Top recruitment agency Hays has released a list of six tips to help builders be more effective mentees as they seek to develop their careers.
While the term is more commonly related to white collar careers, mentorship is crucial to ensuring career support and skill transference in Australia's building and construction industries. It's important to recognise that inter-generational expertise plays just as important a role in defining the future of these industries as any technology or policy ever can.
In the relationship between a mentor and their mentee, the role of the former is generally well understood by both parties. The same, however, can't be said of the mentee's duties. In fact, two-thirds of mentees are unsure of their responsibilities, according to research by Hays.
In a survey of 1253 Australians, only 35 percent said they fully recognised what was expected of them as mentees, 48 percent felt they had some understanding and 17 percent admitted to having no idea at all.
"Often people assume it’s the mentor who shoulders the responsibility of ensuring a successful outcome from a mentorship, but the reality is that the mentee has a greater obligation to make the relationship work – and has much more at stake," says Nick Deligiannis, managing director of Hays in Australia and New Zealand.
So what are these obligations and how can mentees ensure they are meeting them? Hays offers six tips to keep them on the right track.
- Respect the mentor's time. The vast majority of mentors volunteer their time to assist those looking to develop their skills and understanding of a position or industry. As such, it's important for the mentee to not only ensure they arrive on time to every meeting, but be willing to accomodate a mentor's schedule. Flexibility is key to generating the respect necessary in an effective mentoring relationship, as is the putting aside of egos if a mentor has to cancel on short notice.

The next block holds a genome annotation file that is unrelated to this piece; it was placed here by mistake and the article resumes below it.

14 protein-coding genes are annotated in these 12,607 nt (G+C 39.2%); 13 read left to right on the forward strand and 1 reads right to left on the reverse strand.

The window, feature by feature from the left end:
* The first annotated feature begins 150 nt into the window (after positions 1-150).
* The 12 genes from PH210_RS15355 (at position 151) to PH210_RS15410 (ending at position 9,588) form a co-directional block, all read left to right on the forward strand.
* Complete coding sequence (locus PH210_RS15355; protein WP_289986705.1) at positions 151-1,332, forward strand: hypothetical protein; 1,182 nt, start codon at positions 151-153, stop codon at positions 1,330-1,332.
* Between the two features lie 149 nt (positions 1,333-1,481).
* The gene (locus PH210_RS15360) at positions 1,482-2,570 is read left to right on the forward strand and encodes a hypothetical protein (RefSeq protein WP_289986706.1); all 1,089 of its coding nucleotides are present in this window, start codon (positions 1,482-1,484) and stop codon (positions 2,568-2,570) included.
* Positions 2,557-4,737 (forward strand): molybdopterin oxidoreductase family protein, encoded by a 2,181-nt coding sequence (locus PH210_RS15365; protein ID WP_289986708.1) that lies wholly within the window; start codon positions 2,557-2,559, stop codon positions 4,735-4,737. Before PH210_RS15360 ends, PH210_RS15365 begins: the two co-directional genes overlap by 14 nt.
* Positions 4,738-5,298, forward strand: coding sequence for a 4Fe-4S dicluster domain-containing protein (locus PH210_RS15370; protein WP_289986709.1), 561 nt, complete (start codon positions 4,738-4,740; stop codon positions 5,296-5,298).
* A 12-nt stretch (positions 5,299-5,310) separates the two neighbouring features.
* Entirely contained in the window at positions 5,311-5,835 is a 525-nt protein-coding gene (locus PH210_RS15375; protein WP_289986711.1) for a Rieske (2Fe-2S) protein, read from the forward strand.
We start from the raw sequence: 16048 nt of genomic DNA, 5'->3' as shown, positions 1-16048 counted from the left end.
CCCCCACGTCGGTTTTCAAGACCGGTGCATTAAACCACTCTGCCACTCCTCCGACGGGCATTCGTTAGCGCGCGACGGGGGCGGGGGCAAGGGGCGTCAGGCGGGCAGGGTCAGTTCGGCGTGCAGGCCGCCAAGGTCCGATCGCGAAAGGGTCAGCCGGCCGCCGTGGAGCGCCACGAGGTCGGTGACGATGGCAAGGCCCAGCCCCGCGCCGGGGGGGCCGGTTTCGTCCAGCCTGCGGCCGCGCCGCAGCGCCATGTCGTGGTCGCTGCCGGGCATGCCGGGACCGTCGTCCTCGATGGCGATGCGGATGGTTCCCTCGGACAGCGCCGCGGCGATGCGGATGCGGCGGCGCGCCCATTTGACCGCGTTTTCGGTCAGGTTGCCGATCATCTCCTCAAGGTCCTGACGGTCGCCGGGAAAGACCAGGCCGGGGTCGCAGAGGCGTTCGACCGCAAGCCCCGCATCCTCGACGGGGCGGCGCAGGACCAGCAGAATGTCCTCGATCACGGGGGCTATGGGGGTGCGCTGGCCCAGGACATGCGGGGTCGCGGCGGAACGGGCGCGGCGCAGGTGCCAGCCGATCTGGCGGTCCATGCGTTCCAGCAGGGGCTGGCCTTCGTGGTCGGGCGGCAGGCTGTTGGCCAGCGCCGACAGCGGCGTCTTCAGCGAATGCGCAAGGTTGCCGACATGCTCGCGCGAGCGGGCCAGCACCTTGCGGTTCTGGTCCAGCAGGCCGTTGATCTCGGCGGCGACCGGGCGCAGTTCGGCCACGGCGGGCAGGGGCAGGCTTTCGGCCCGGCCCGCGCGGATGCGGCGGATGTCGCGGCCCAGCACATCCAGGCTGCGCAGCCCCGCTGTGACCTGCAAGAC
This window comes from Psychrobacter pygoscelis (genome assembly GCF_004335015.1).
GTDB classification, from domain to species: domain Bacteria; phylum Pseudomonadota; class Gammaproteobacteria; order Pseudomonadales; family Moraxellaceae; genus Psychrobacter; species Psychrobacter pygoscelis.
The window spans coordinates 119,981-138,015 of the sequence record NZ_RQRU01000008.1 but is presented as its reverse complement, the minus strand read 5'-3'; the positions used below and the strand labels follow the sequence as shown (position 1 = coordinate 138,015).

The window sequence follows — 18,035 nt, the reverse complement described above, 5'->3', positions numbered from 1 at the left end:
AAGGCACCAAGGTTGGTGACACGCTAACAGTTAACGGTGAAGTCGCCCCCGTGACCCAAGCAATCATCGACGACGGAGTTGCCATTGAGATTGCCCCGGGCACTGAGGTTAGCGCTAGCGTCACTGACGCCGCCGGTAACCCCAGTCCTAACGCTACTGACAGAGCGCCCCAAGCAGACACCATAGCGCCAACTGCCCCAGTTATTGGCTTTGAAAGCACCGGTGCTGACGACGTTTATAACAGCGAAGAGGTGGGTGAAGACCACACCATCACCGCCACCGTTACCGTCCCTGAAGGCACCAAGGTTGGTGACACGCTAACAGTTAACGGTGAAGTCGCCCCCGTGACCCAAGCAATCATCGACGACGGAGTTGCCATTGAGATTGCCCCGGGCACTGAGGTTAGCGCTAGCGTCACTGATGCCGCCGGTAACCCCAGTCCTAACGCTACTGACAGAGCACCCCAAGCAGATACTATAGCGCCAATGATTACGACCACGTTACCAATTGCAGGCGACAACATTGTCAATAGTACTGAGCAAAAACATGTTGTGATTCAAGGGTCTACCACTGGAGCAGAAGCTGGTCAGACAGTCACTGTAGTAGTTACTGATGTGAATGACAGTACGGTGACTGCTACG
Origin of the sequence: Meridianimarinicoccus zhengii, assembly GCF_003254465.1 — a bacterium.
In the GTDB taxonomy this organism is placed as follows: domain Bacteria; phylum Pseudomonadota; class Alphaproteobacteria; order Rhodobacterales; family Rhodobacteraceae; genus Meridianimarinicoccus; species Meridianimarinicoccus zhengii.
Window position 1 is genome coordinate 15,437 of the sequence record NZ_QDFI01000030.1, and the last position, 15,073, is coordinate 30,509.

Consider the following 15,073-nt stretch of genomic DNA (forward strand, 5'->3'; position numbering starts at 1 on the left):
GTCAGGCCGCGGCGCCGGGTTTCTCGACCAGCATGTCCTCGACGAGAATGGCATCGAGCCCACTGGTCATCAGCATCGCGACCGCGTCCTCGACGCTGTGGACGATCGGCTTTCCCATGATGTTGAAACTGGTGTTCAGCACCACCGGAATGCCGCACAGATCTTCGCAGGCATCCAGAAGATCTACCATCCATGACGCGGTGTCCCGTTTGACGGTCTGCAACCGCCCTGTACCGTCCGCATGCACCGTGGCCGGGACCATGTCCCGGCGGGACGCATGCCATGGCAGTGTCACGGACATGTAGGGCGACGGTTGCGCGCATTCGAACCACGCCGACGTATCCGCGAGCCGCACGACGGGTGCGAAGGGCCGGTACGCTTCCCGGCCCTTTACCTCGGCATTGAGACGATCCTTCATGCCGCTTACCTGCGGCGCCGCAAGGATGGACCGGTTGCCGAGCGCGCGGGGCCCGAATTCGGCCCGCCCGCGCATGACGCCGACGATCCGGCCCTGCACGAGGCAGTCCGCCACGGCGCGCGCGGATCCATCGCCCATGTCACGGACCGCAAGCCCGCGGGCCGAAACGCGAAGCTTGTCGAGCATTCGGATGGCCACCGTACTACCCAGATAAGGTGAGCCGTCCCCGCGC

- Communicate a purpose. The building and construction industries are complex. Anyone who has spent significant time working in them has a lot of knowledge to potentially share. What's important is that mentees understand what they want to know and are able to communicate that clearly so that nobody's time is wasted. "Your mentor is not a mind reader, so set and discuss your specific objectives and then arrive at each meeting with questions or an agenda aligned to your overall goal," says Deligiannis. One way a mentee can make sure their purpose is clear is by taking note of questions that arise throughout the work week so they can dive into them during the next meeting.
- Be prepared. As an extension of the above, it's important for mentees to be prepared for everything they want to discuss in a meeting. If, for instance, they want assistance with writing tenders, they should bring a draft copy along to make it easier for the mentor to understand what is working and what needs improvement.
- Use new skills. Knowledge is important, but it means nothing in the industry if mentees can't put it to good use. "Don’t waste your mentor’s time – and your own – by failing to put into practice the new skills they’ve shared with you," says Nick. It is through this practice that mentees improve and discover new questions and concerns to raise with their mentors.
- Provide feedback. The dynamic of a relationship between a mentor and mentee can make it difficult for the latter to raise feedback. It shouldn't. Mentors are just as invested in imparting the right knowledge clearly and effectively as a mentee is in receiving it. Mentees should be able to share examples of times where they have put the mentor's lessons into place and share both their experience and any further questions they might have.
- Seek out multiple mentors. Mentees who recognise the benefits of having multiple mentors are those who will make the most of these important relationships. "No one person is proficient in every skill or competency you want to master, so do not expect a mentor to provide guidance on topics outside their scope of expertise," says Nick. "Instead, have multiple mentors to cover all the areas you want to develop."
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